WASHINGTON, DC – At a press conference today, House Speaker John Boehner (R-OH) addressed President Obama’s continuing refusal negotiate a path forward on funding the government, raising the debt limit, and protecting all Americans from ObamaCare. As Boehner noted, presidents of both parties have repeatedly negotiated over these issues, and “there’s going to be a negotiation” here as well. Following are Boehner’s remarks:
On the House Effort to Avert Democrats’ Government Shutdown, Provide Fairness for All Under ObamaCare:
“As you all know, I had a phone call with the President of the United States this morning. I will say it was a pleasant conversation, although I have to say I was disappointed that the president refuses to negotiate. When it comes to the issue of funding our government, the House has passed four bills – four bills to fund our government and provide fairness to the American people under ObamaCare. Each of those four bills was rejected by the United States Senate. Under the Constitution, and our system of government, we asked that they sit down and have a conversation with us about funding the government, keeping it open, and providing fairness to the American people under ObamaCare. They refused to do it.”
On the History of Attaching Policy Changes to Government Funding Legislation:
“Now over the last 30 years, dozens of times, there have been negotiations over funding our government. All of those negotiations over the last 30 years have resulted in significant policy changes. And I would remind you that the President of the United States and I sat down in the spring of 2011 to negotiate a funding bill for the government from March all the way through September. During that negotiation, there were all kinds of policy considerations. And, if you recall, the Opportunity Scholarships for kids here in D.C. were in fact restored into law. So, the president’s position that, listen, ‘we’re not going to sit down and talk to you until you surrender,’ is just not sustainable – it’s not our system of government.”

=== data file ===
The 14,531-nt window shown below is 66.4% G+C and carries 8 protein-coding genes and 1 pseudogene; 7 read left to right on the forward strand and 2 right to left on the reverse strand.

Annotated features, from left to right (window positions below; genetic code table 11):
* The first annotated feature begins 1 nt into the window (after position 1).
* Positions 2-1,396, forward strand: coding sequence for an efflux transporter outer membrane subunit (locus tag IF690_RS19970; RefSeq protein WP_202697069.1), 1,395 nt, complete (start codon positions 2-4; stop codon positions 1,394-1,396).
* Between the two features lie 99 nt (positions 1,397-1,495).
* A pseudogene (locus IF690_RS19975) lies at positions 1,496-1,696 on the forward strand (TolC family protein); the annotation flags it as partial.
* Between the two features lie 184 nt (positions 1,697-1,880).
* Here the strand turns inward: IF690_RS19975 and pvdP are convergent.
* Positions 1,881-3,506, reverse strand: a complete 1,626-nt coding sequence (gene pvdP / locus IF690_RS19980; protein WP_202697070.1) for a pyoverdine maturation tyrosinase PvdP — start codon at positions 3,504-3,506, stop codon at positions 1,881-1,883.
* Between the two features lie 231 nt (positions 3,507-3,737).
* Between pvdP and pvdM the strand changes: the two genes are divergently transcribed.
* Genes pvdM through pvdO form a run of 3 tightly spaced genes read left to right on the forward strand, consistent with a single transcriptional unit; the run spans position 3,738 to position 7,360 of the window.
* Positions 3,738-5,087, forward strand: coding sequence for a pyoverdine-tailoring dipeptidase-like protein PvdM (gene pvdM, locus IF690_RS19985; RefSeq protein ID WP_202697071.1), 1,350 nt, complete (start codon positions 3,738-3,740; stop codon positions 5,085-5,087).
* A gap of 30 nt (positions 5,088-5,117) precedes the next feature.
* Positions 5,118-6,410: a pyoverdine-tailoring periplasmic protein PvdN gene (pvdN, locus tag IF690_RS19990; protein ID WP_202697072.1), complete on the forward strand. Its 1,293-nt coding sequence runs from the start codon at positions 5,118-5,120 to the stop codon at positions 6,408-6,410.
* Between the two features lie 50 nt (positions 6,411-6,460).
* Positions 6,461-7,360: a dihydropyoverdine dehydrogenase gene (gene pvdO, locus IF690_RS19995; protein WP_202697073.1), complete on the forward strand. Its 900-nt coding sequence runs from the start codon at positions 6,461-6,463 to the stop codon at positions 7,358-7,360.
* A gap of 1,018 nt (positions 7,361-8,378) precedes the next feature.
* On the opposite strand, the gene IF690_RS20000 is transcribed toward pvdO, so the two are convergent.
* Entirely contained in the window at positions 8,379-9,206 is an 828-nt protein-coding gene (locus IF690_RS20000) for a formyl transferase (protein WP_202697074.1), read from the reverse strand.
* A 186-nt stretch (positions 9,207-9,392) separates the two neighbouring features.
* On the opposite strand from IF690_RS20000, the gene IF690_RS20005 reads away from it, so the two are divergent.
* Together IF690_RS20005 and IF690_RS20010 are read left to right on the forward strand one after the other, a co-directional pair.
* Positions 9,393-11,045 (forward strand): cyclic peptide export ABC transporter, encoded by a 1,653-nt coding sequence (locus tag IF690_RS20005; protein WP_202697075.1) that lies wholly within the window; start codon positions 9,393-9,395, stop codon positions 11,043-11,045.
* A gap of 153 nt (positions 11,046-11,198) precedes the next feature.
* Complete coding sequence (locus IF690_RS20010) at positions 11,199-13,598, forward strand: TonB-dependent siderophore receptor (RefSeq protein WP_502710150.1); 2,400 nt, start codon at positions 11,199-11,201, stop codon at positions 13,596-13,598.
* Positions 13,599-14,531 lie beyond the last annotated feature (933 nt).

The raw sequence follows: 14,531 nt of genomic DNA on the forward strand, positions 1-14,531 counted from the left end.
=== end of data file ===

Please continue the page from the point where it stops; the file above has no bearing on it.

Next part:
On Previous Presidents Negotiating with Congress Over the Debt Limit:
“When it comes to the debt limit, I agree with the president: we should pay our bills. I didn’t come here to shut down the government, I certainly didn’t come here to default on our debt.
“But when it comes to the debt limit, again, over the last 40 years, 27 times the debt limit has been used to carry significant policy changes that would in fact reduce spending and put us on a saner fiscal path. President Reagan sat down with Tip O’Neill in the 1980s. President Bush, in 1990, went out to Andrews Air Force Base and got into a long debate and negotiation with Democrats here in Congress. Bill Clinton went through this three times in the 1990s. President Obama and I sat down in 2011 and had a serious negotiation. And while the president today suggested that I walked away from the deal, I would have to remind him that I was in the Oval Office along with the Majority Leader, Eric Cantor, when we in fact had an agreement that two days later the president walked away from.
“But there was in fact another negotiation in 2011 that resulted in really the largest deficit reduction bill that we’ve seen here in the last 30 years. But in 2010, when Democrats controlled the Congress, and President Obama was in the White House, what happened was a group of moderate Democrats in the House wouldn’t agree to raise the debt limit without a negotiation. So there was a negotiation then, amongst Democrats, over raising the debt ceiling. The long and short of it is, there’s going to be a negotiation here.”
On the Need for President Obama to Negotiate on the Debt Limit:
“We can’t raise the debt ceiling without doing something about what’s driving us to borrow more money and to live beyond our means. The idea that we should continue to spend money that we don’t have, and give the bill to our kids and our grandkids, would be wrong.
“This isn’t about me and, frankly, it’s not about Republicans. This is about saving the future for our kids and our grandkids, and the only way this is going to happen is to, in fact, have a conversation. So, it’s time to have that conversation. Not next week, not next month, the conversation ought to start today. And I’m hopeful that whether it’s the president or Democrat leaders here in Congress, we can begin that conversation.”